tpaw nh debate
As The Ticket previously reported, Pawlenty went after the health care plan Romney passed as governor of Massachusetts, describing it as "Obamneycare" because of its comparisons to President Obama's controversial health care law.
It was a notable change in strategy, given the former Minnesota governor had previously refused to criticize Romney on the issue. But confronted with his remarks last night as Romney stood a few feet away, Pawlenty declined to repeat his criticism and offered a fumbling response as to why.
"President Obama is the person I quoted," Pawlenty awkwardly explained. "Using the term 'Obamneycare' was a reflection of the president's comments."
In an interview with Fox News on Tuesday, Pawlenty defended his debate response, insisting his response Monday wasn't any different from his attack on Sunday.
"I said essentially the same thing in [the debate] as I did Sunday morning, which is that President Obama used the Massachusetts health care plan as the blueprint, and that's why I dubbed it Obamneycare," he said. "I used that same term last night. So I don't understand what the kerfuffle's about. I said the same thing in both appearances."
But his lackluster response to the "Obamneycare" question still prompted plenty of eye rolling among top GOP strategists, who have privately questioned for months whether Pawlenty is "too nice" to get aggressive on his GOP opponents or Obama.
"Tim Pawlenty had a chance to get in the ring tonight with the heavyweight champion … (But) he refused to enter the ring," GOP ad man Alex Castellanos, a former Romney adviser, told Politico's Jonathan Martin. "It was like Lebron refusing to take the big shot (Sunday) night."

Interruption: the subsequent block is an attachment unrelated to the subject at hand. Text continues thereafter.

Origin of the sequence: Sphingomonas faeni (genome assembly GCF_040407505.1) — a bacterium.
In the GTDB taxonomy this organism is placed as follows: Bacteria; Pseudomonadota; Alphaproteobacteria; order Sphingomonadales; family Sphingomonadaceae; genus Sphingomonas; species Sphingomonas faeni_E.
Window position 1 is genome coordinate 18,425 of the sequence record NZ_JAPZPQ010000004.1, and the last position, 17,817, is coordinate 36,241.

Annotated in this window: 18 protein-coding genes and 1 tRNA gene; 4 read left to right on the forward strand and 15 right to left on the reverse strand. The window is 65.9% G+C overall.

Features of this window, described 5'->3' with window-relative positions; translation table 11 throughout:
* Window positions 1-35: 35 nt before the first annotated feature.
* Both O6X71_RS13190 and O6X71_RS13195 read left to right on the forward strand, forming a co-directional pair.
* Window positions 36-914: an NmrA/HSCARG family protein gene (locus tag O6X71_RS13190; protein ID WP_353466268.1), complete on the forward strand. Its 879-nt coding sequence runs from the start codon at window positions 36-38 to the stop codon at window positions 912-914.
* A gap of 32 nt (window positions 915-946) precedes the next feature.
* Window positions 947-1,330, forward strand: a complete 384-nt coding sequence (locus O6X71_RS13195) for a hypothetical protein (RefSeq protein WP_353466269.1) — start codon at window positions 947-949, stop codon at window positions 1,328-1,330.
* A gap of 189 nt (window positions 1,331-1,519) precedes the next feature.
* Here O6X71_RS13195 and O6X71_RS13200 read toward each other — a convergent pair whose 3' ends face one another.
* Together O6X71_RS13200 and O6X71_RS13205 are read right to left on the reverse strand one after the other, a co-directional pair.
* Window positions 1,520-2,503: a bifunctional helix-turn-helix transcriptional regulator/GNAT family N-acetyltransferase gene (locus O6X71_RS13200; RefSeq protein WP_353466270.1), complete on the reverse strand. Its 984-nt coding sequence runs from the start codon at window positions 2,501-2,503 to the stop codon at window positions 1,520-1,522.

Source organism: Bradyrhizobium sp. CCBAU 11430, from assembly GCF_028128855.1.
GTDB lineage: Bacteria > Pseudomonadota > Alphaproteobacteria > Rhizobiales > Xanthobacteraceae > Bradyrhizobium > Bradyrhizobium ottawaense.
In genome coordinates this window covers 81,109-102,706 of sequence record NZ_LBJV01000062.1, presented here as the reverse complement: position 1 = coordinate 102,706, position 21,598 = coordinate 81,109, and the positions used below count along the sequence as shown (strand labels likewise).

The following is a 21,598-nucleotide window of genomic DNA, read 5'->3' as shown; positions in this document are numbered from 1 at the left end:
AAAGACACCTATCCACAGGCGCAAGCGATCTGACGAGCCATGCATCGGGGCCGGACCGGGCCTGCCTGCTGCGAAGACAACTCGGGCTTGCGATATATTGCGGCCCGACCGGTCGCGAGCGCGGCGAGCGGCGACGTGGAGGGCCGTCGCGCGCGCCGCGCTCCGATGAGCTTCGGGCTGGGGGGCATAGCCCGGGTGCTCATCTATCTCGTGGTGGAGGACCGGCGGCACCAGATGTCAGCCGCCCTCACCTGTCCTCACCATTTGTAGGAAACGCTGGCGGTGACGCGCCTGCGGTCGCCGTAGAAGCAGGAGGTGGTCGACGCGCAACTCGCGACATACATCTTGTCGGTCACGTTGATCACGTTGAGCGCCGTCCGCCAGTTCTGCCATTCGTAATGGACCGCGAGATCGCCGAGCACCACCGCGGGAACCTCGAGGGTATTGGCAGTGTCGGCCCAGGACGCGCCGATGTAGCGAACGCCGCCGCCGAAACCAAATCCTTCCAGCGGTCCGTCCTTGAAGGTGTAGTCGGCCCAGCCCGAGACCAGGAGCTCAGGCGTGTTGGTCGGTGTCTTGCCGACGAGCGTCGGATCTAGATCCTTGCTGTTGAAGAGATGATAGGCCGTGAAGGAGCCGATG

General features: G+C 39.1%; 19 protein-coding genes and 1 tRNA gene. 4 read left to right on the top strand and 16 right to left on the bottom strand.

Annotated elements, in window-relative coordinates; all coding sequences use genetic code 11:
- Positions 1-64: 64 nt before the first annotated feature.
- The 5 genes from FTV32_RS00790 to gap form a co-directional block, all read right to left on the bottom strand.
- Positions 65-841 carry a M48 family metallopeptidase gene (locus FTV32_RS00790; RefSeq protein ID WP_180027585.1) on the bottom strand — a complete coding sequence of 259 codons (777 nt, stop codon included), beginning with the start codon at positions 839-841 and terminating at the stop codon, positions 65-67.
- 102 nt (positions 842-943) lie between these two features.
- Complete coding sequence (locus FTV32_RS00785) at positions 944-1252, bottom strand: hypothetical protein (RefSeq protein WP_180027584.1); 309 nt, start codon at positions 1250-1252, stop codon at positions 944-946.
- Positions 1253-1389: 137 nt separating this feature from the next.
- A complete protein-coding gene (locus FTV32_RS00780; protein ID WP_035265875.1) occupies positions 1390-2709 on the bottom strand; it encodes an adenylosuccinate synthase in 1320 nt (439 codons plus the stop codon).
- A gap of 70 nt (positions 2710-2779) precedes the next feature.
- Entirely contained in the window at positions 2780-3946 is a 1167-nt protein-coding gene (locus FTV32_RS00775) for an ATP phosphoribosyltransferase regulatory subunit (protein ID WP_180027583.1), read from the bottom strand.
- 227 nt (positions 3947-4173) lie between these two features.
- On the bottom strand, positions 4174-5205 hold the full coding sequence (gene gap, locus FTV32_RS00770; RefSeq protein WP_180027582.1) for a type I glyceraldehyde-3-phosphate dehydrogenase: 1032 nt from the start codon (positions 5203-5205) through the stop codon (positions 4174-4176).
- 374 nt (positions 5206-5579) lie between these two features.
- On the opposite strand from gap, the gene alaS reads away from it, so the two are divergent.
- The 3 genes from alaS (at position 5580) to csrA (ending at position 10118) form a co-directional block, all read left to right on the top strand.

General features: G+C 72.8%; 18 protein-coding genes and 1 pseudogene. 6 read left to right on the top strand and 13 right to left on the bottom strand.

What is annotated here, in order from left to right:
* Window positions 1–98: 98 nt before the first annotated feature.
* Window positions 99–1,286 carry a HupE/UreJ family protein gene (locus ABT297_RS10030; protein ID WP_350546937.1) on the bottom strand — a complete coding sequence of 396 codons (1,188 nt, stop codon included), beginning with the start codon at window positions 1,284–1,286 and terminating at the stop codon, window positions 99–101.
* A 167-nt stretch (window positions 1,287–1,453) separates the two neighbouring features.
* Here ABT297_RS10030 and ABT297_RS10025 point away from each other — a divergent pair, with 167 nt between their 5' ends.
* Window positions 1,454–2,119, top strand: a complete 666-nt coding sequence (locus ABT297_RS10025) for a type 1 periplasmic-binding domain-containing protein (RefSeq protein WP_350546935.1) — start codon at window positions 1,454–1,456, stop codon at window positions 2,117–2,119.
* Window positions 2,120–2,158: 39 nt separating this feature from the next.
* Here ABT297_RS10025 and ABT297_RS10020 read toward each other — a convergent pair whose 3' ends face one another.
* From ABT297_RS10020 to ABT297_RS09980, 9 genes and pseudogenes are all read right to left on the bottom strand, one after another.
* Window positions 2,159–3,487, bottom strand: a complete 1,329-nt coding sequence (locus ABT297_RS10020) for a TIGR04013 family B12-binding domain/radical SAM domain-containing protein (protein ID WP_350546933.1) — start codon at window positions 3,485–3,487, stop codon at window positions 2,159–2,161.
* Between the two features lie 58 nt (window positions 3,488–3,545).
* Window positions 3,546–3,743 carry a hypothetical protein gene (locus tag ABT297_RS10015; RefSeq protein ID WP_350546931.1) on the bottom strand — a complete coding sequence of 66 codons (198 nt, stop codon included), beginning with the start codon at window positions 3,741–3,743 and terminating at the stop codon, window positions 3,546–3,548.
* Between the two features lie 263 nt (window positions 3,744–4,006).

Meanwhile, Jim Dyke, a former Bush strategist who had been working for Haley Barbour, took a shot at Pawlenty's decision to go bowling in New Hampshire on Sunday night instead of doing debate prep.
"Pawlenty probably should stick to prep and skip the bowling for the next debate," he told Politico.
Speaking to Fox, Pawlenty again pushed back on the perception that he's "too nice" or "too vanilla" to win the GOP nomination--though he also added that being "vanilla" isn't really that bad.
"Vanilla is the best selling ice cream in the country for a reason," he said. "People know what they are going to get and they like it. It's steady, it's stable and it's seasoned. That's what the country needs.
(Photo of Pawlenty: Jim Cole/AP)
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